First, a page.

How to Decide if Inovio Is a Buy After Its 28% Correction

The Food and Drug Administration notified Inovio Pharmaceuticals (NASDAQ:INO) on Sept. 28 that it had additional questions about the company’s planned Phase 2/3 trial of INO-4800, the company’s novel coronavirus vaccine, and its CELLECTRA 2000 delivery device. INO stock fell 28% on the news. 

inovio (INO) logo next to pills and face masks
Source: Ascannio / Shutterstock.com

The good news is that the FDA’s “partial clinical hold” had nothing to do with anyone getting sick during the initial Phase 1/2 stages of its drug’s clinical trial process. The bad news is that Inovio will have to answer the regulator’s questions in October, and then the FDA has 30 days to respond to the company’s answers. 

Assuming Inovio answers these questions sooner rather than later – let’s say by Oct. 9 – the FDA might not respond until the second week of November. That’s five weeks spent in limbo.

So, the question for interested investors is whether Inovio’s correction is a brilliant opportunity to get some shares at a bargain, or is it the beginning of a leg down into single digits.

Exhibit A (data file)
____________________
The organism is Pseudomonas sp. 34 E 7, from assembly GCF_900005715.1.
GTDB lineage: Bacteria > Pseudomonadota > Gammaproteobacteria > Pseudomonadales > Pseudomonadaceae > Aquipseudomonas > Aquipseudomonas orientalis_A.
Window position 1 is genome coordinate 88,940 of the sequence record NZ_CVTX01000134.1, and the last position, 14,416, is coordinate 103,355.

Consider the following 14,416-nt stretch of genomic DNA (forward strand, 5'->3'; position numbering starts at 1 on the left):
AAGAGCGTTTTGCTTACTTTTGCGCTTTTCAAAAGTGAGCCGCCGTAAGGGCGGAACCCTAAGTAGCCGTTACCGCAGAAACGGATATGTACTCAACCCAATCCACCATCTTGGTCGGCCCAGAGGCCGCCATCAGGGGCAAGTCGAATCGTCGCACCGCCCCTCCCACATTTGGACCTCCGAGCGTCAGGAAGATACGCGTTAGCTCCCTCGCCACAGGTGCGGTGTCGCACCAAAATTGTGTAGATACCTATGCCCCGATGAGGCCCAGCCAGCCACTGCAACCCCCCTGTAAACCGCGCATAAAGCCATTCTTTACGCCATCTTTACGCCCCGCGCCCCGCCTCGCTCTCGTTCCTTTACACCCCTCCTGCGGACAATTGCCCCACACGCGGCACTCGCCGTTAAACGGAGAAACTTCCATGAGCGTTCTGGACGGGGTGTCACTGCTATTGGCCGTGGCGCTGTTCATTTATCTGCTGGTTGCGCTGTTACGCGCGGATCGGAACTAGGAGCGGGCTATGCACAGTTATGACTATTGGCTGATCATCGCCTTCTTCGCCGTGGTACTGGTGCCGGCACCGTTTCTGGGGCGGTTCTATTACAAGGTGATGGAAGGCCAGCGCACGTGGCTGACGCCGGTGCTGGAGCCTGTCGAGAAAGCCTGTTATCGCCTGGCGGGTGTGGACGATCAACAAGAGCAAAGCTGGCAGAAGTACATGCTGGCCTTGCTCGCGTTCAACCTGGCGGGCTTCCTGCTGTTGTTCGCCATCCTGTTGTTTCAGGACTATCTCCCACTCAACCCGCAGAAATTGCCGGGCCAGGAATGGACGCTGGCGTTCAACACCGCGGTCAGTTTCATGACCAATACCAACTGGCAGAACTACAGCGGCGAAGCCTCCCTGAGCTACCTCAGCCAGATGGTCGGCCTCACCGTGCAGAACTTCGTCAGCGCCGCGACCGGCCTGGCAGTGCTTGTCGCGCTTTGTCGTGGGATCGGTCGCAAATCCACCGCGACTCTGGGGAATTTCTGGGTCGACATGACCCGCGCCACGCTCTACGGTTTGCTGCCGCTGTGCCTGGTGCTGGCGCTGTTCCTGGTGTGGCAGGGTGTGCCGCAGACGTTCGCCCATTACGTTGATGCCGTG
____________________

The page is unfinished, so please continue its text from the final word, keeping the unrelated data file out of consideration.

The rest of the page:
Should you buy now, later, or never? I’ll look at all three possibilities.

You Should Buy INO Stock Now

This wasn’t the first significant correction of INO stock in 2020. At the beginning of March, its shares fell 23% in five days of trading. In two days of trading, Inovio’s shares lost 38%. In July, it fell 23% over a week, and in early August, it lost 28% over five days of trading. 

I think you get my point. It’s a volatile stock. Only now, its share price is lower than it’s been since the beginning of September, and June before that. If you believe that Inovio’s got a real shot at the FDA approving INO-4800, I don’t see how you don’t buy at these prices.

Currently, the eight analysts covering Inovio have a target price of $15.29, which provides 26% upside based on its Sept. 28 closing price of $12.14. Two of these analysts believe it’s a “buy,” five rate it a “hold,” and one recommends investors “sell” its stock. 

That’s not a ringing endorsement, but given the high-stakes nature of these proceedings, it’s not as damaging as one might believe. 

Another reason to consider Inovio stock is that INO-4800 isn’t the only new development in the pipeline. InvestorPlace’s Faizan Farooque recently discussed this fact. 

“Inovio isn’t a one-trick pony. It has several other products in its pipeline that are highly valued, which we will get to in a second. Secondly, the company hasn’t scrapped working on its Covid-19 vaccine,” Farooque stated on Sept. 28. 

My colleague points out that Inovio’s been around for 30 years. It is currently working on developing Syncon, a proprietary immunotherapy platform that effectively makes your immune system stronger. Also, Farooque mentions the company’s CELLECTRA 3PSP device, which will be used to administer INO-4800, should it get the green light from the FDA.